Squiggle 1–5, Zago Architecture

Squiggle 1–5, Zago Architecture

 Campo Marzio Study, Stan Allen

 Campo Marzio Study, Stan Allen

 An Exhaustive Extraction of the Axonometric Space of   Each Level of Quake 2, Stephen Turk

 An Exhaustive Extraction of the Axonometric Space of   Each Level of Quake 2, Stephen Turk

Drawings' Conclusions

January 16–March 2, 2018
59 Franklin Street
New York, NY 10013
Public Transit: Canal Street 6 J Z N Q R W
Admission: Free and open to the public
Hours: Tuesday—Saturday, Noon—6PM; closed Sunday—Monday

Public Opening
Tuesday, January 16, 6–9PM

Stan Allen and Michael Young in Conversation
Tuesday, January 30, 6:30 pm

Jeffrey Kipnis, Jesse Reiser, and Nanako Umemoto in Conversation
Tuesday, February 6, 6:30PM

Preston Scott Cohen and Philip Parker in Conversation
Tuesday, February 13, 6:30 pm

Book Launch: On Accident, by Ed Eigen in Conversation with Reinhold Martin
Tuesday, February 27, 6:30 pm

Anyspace has opened its second year with “Drawings’ Conclusions: The Ends of the Line,” in a new pop-up gallery at 59 Franklin Street, in Tribeca. Curated by Jeffrey Kipnis, produced by Andrew Zago and Laura Bouwman, and first shown at the SCI-Arc Gallery in Los Angeles, the show assembles work by 13 architects that engages in the conceptual, technical, and sometimes personal potential of drawing during the time of architecture’s transition from hand drawing to digital representation.

The 60 drawings, made in the late 1980s, 1990s, and early 2000s, are by:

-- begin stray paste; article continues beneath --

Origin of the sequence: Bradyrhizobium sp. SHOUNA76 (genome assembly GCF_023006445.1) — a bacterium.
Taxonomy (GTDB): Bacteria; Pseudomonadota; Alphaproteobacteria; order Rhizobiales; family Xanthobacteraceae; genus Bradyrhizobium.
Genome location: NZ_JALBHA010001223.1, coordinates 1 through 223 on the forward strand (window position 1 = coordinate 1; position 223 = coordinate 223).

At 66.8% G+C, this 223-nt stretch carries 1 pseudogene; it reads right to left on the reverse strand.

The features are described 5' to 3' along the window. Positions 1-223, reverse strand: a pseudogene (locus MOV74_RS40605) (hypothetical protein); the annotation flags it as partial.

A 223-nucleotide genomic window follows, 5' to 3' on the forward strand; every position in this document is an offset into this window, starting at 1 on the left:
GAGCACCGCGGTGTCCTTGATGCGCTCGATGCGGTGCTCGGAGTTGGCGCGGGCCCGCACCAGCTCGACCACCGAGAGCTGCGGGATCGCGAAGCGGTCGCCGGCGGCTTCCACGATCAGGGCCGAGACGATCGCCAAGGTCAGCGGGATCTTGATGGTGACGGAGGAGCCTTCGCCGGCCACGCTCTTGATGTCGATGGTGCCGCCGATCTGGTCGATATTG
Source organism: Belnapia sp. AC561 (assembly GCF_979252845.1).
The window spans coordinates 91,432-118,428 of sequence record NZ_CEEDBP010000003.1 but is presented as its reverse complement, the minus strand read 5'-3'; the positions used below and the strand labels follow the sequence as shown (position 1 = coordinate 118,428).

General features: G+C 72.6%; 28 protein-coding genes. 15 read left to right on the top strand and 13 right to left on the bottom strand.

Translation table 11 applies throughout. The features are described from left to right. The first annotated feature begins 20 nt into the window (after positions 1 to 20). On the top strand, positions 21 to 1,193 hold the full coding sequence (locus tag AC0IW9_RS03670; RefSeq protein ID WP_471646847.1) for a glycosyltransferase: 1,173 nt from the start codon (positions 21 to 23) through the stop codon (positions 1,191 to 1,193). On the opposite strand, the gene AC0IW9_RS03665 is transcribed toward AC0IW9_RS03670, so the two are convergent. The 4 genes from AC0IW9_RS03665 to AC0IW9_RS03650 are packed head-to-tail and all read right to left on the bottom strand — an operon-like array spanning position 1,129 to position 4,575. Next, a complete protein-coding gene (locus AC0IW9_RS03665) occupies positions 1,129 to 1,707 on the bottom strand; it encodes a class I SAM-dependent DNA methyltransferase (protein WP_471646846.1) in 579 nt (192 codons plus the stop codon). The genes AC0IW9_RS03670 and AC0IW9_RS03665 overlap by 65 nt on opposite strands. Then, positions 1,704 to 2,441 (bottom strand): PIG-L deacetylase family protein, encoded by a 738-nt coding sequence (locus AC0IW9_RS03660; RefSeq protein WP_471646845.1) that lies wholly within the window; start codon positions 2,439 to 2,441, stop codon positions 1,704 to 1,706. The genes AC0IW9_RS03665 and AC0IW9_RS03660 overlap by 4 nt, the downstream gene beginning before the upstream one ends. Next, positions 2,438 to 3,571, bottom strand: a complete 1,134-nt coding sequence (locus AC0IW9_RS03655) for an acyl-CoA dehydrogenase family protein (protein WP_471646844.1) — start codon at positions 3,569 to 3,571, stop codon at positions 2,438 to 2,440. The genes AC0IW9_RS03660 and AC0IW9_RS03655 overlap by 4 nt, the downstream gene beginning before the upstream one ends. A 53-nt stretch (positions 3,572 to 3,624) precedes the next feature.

Stan Allen, New York City
Andrew Atwood & Anna Neimark, Los Angeles
Preston Scott Cohen, Cambridge, MA
Greg Lynn, Los Angeles
Ben Nicholson, Chicago, IL
Philip Parker, New York City
Jesse Reiser & Nanako Umemoto, New York City
Bahram Shirdel, Tehran
Stephen Turk, Columbus, OH
Michael Young, New York City
Andrew Zago, Los Angeles


 SCI-Arc sponsored the original curation and production of the exhibition. The Anyspace pop-up program is supported, in part, by public funds from the New York City Department of Cultural Affairs in partnership with the City Council, and by the Anyone Corporation. Additional assistance supplied by Henrybuilt and Almost Studio LLC.

“Drawings’ Conclusions” was curated by Jeffrey Kipnis and produced by Andrew Zago and Laura Bouwman. Kipnis is a professor at the Knowlton School of Architecture at The Ohio State University, where he teaches courses on architectural design and theory. His numerous essays, books, and exhibitions on theory, design, and drawing investigate issues that define contemporary architecture. Andrew Zago and Laura Bouwman, of Zago Architecture, consistently bring open-ended creative inquiry to disciplinary concerns in architecture through their practice. Zago is also a professor at SCI-Arc and the University of Illinois at Chicago.

Deformation of Symmetry, Preston Scott Cohen

Deformation of Symmetry, Preston Scott Cohen

This Future Has a Past

July 25–September 12, 2017
Margaret Helfand Gallery
Center for Architecture, New York

Public Opening
Tuesday, July 25, 6–8PM

“Who Was Gregory Ain?”
Conversation with Barry Bergdoll, Cynthia Davidson, Katherine Lambert, and Christiane Robbins
Thursday, September 7, 6–8PM

Anyspace launched its exhibition program on Tuesday, July 25, 2017, with “This Future Has a Past,” a look at architect Gregory Ain originally created by Katherine Lambert and Christiane Robbins for a collateral exhibition at the 15th International Venice Architecture Biennale. 

“This Future Has a Past” presents a single work by the late California architect Gregory Ain – his Exhibition House for America's middle class, the second house to be built in the garden of the Museum of Modern Art, in 1950 – alongside documentation of his “un-American activities” collected during the McCarthy era. J. Edgar Hoover deemed Ain “the most dangerous architect in America.” The fate of Ain’s Exhibition House after the show closed is still unknown. Archival FBI files and MoMA press documents, a newly constructed model of the 1950 Exhibition House, and a series of lenticular images created by Lambert + Robbins call attention to this little-known bi-coastal architectural history.